Femme Founders is Equality for HER’s latest series featuring femme founders of different organizations, companies, and movements. Femme Founders asks, “Why did you embark on this initiative?” If you would like to nominate someone to be featured please email email@example.com with Femme Founder in the subject line.
By Emem Obot @femme_meme
Blackout: Generation Liberation (BGL) is an organization dedicated to the fight against capitalistic, cis-heteronormative, patriarchal white supremacist systems through community building/outreach and education.
We were not always like this.
Through the creation of this organization, I saw the ugly of activism, but also, its beauty. BGL was originally known as Blackout DC, which was originally created by M. I. Smith. I remember randomly coming to a Howard University campus meeting, and at that moment, I became fully committed to this fight.
As I reflect, I was young and didn’t know what it took to be apart of an organization. We were gearing up for a nationwide protest calling for the justice of all the victims lost since Michael Brown -- the starting point of a new generation of activism (in my opinion). While these efforts were beautiful and well intended, we were just kids trying to make a difference the only way we knew how -- protesting. This is fine, but not enough.
Once the first protest was done, we never heard from M. I. Smith ever again. She left the organization she created and focused her efforts elsewhere. The aftermath of my experience working with M. I. Smith was my first, ugly lesson in activism: not every “activist” is really about liberation and learning.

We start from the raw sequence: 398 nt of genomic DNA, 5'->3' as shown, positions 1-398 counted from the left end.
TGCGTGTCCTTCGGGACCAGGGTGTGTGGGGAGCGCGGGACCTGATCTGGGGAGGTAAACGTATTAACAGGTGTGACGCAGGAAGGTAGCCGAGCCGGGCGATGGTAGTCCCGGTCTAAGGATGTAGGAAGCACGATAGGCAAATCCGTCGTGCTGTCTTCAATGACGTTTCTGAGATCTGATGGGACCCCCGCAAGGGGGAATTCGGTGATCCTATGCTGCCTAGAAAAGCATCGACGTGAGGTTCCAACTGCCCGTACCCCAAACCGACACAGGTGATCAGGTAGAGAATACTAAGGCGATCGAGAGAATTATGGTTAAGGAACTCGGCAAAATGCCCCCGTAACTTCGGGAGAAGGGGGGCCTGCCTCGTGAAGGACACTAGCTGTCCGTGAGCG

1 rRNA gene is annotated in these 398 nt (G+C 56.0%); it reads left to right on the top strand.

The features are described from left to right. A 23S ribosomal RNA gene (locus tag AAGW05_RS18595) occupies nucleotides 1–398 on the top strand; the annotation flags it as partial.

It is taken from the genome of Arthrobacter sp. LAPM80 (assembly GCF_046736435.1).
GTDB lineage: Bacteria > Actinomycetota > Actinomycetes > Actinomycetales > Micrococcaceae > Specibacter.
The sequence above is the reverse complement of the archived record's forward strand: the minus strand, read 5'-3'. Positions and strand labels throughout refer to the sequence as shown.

Months later, we were all still meeting to figure out how to move forward without M. I. Smith. What do we want to do as an organization? What’s our focus? How are we going to provide relief to our community? For months, we searched for the answer. Communication ceased, and everyone went their separate ways.
Still, after all the chaos, all that was on my mind was, “What the hell are we going to do with this organization? What am I good at? What do I want to do? How do I want to bring about change?”
I didn’t find my answer until Chicago Police assaulted me.
Honestly, I don’t think this answer could have come any clearer. At this moment, I realized the need for education amongst the community. We need an accessible space for the community to learn about their relationship with the system in which they rely on. I thought about all the amazing information I’ve been given in school and in activist spaces about the system and our relationship with it. School was a privilege I had, but it shouldn’t be. Accessible information is necessary for everyone.
This is how Blackout: Generation Liberation was formed. BGL became a safe space centering blackness and education about black folks’ surroundings in the social world. Through this, BGL gives them the tools to identify the injustices in their lives and fight them. We’re a community platform and a safe place for black folks to grow and become the leaders they want to be.
We don’t need to look for a singular leader. Our leaders are here -- they just need the chance to find it within themselves.
Emem Obot, Editorialist
Emem Obot is a sophomore at American University in Washington, DC. Obot is majoring in International Studies with a focus in Identity, Race, Gender, Culture and Human Rights. Obot is passionate about anti-black activism with the intersections of feminism/womanism and LGBTQ+ rights. Obot is also the co-founder of Blackout: Generation Liberation, an organization dedicated to the fight against capitalistic cisgender heteronormative patriarchal white supremacist systems through education and community outreach. Obot identifies as agender/ genderqueer and uses no pronouns.